CORTLANDVILLE — Bill Highfield knows the nooks and crannies of the former Smith Corona plant — a 10-acre building— that he’s worked at a good 45 years.
“I love the building. I know its idiosyncrasies,” he said of the 440,000 square feet space which is now Cortland Commerce Center, owned by developer David Yaman.
“The original building was built in 1959. It had an addition put on it in 1966 and another put on in 1976,” said Highfield, the building maintenance man for the structure from Oct. 16, 1972 to Sept. 27, 2019.
He’s seen Smith Corona it its heyday, through its closure here and even helped set up the company’s building in Mexico in the 1990s. He worked the plant when Carl Ochs owned it from 1999 to 2010, and then when Yaman bought it in 2010 to the present.
The Route 13, Cortlandville center has 22 clients, Highfield said, including: “Survivors of Buckbee Mears,” now working as Precision E Forming, a small crew of Monarch Machine, JM Murray employees, Pall, KIK and Hummel Office Supply, said Highfield.
“It’s like a city.”
Highfield’s last day maintaining the electrical, plumbing and heat systems, working solo at this point, was Sept. 27
“How do I describe Bill,” said Yaman. “He loves what he does. He loves the people that he works with. It’s a big family in the building and he’s a big part of it.”
Highfield is also very knowledgeable in mechanics, plumbing, electricity, Yaman said. And he’s seen an amazing amount of change.
“I own the old Crescent Corset Building, the old Smith Corona building and the old Buckbee Mears building,” Yaman said. “And everyone says, ‘my grandfather worked here. My father worked here. We have a special place in our hearts for this building,’ particularly Smith Corona. We are still getting letters from people in jail or elderly people asking for Smith Corona typing parts,” said Yaman.
“I love this place,” Highfield said. “It’s my home away from home. It’s been 47 years, who would have thunk it,” said the 66-year-old South Otselic man.
That 47 years includes a year and a half stint in 1993-1994 down in Tijuana, Mexico and a layoff of about a year in the mid-1980s.
“Back when Smith Corona was here, we had a super staff.”
“I love these guys,” he said of the current workers. “I always tried to save money for the owners. I gave my absolute best. I am a no brain. I didn’t have a college education. But I was raised on a farm in Harford and that helped. We always did work for ourselves.”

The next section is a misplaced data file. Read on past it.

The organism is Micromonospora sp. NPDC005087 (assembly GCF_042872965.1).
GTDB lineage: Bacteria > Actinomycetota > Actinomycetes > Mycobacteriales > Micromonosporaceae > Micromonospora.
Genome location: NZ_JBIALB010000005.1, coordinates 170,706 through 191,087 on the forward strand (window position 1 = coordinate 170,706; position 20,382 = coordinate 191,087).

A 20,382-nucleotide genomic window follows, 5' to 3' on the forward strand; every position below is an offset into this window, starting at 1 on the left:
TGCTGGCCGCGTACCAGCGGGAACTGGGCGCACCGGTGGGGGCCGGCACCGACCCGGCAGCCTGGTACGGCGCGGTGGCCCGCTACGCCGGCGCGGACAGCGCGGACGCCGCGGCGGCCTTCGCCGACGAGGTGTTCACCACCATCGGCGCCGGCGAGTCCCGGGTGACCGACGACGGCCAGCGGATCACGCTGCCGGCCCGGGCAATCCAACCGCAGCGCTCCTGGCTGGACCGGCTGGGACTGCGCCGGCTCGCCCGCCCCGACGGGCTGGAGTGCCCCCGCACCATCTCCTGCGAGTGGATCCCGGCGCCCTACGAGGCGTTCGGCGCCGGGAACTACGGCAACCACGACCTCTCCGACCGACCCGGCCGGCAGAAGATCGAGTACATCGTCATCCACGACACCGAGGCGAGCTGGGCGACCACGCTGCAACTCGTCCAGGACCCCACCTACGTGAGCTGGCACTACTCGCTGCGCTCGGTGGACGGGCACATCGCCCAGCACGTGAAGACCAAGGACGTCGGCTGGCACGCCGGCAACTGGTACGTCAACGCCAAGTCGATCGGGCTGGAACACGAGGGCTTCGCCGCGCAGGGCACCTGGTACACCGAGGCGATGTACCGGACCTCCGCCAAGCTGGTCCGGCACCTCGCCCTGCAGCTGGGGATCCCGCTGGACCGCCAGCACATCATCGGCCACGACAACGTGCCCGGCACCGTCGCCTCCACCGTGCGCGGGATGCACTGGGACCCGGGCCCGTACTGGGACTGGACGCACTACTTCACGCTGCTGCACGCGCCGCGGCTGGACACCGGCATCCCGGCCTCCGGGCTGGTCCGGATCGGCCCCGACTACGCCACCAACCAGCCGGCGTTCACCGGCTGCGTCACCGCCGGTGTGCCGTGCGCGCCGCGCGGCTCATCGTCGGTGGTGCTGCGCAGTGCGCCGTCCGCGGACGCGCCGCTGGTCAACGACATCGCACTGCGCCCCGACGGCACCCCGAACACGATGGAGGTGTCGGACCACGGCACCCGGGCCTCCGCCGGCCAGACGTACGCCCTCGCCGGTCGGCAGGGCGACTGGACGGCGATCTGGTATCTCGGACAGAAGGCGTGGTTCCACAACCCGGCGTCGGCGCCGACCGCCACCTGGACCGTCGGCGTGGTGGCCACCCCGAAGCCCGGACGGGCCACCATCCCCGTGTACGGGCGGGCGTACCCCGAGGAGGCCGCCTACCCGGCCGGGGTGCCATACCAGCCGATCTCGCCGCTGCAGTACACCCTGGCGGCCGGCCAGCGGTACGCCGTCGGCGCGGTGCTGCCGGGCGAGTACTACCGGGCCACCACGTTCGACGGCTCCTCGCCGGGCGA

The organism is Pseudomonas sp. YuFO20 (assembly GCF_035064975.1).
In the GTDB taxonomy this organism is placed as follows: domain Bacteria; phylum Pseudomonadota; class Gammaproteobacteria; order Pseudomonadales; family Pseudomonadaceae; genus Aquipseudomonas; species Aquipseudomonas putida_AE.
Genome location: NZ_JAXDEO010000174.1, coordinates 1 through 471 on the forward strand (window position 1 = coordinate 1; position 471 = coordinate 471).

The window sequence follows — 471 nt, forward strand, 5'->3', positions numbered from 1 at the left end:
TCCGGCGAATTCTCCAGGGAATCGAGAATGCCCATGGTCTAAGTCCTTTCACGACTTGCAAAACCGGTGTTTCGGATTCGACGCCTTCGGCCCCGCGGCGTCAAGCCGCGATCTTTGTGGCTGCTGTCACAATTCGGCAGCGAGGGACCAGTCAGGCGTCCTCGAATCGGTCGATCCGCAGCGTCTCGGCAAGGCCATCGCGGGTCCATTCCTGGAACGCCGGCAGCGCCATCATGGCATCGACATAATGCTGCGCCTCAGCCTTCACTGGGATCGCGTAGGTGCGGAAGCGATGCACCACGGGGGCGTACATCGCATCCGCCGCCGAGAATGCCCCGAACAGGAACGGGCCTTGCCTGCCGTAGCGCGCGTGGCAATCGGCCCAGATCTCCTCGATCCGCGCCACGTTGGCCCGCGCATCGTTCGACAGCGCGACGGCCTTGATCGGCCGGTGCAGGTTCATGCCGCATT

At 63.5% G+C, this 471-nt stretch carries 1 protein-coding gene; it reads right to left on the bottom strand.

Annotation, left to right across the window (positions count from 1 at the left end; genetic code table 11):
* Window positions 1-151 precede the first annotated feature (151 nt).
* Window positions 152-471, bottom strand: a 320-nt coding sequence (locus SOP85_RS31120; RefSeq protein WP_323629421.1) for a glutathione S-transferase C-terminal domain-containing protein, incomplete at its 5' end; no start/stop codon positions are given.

At Smith Corona, Highfield did welding and fabrication. He welded new steam pipes. He taught himself electrical work. And the maintenance crew took him under their wings. Harrison Grant was his teacher of the old boilers. “He was an old duffer,” Highfield said.
Sam Ferro of Cortland taught him rigging, the art of moving equipment, and plumbing.
“I actually broke him in when he first came to maintenance,” said Sam Ferro of Cortland, who worked for Smith Corona for 37 years. “He’s an A-1 guy in my estimation.”
The building is “very solid,” Ferro said. “I was there since day one, getting it ready … setting up plumbing, electricity, machine adjustments.”
Highfield said of his background: “God game me a brain and good hands. Both my grandfathers were mechanically inclined. One ran an elevator shaft in a coal mine in Pennsylvania. The other was a logger and farmer and he could make anything run. He could make a junk thing run.”
The Smith Corona plant had punch presses, screw machines and milling machines. “It was so loud, you couldn’t hear yourself.”
“We had close to 1,800 on days, 900 on second shift and 300 on third,” he said. In its heyday, Smith Corona employed 5,000 people in Groton and South Cortland, according to Cortland Standard reports.
“As the type writer changed through the years, it got to have more plastic materials … We slowly went from metal forming to injection mold machines.”
“I didn’t repair machines. I would rig them up or plumb them if we moved them,” said Highfield. “When (company officials) announced July 22, 1992 they were moving to Mexico it took a lot of wind out of a lot of sails.”
The workers felt betrayed, he said. “I think Mexico was one of the nails in the coffin. And the other, they didn’t stick with Acer,” he said of the computer company which the company tried to adapt to at one point.
“We didn’t evolve with the computer,” he said.
Highfield enjoyed working in Tijuana, Mexico.
“One thing that stuck out the most was that the Mexican people loved me …They invited me into their homes.”
He said 10 percent of Mexican people were filthy rich and 90 percent were poor. Highfield made sure the Mexican maintenance crew got any decent scrap wood he’d find.
These days: “I have some sort of project going on, general maintenance, taking care of the vent system,
taking care of plumbing. I have been doing some work on the alarm system in the building.”
Highfield got inventive getting rid of an old exhaust system from a 560 square section of roof.
“I took my four wheeler on the roof, with a boat trailer, with a winch,” he said. He’d pull the exhaust unit onto the trailer with the winch, drove it over to the side of the building and rolled it to the ground. Then he scrapped the metal.
Yaman had to get a Smith Corona injection molding machine out of the building. The machine was 35 feet long, 10 foot tall, six foot wide, said Highfield.
He called a rigging company who estimated getting the equipment out would cost $6,000.
“I can scrap that,” Highfield said. “I cut that machine in pieces with a cutting torch,” Highfield said.
In retirement, he hopes to pursue his passions: “Get back into the muscle car business. Restore snow mobiles. Skeet and trap.”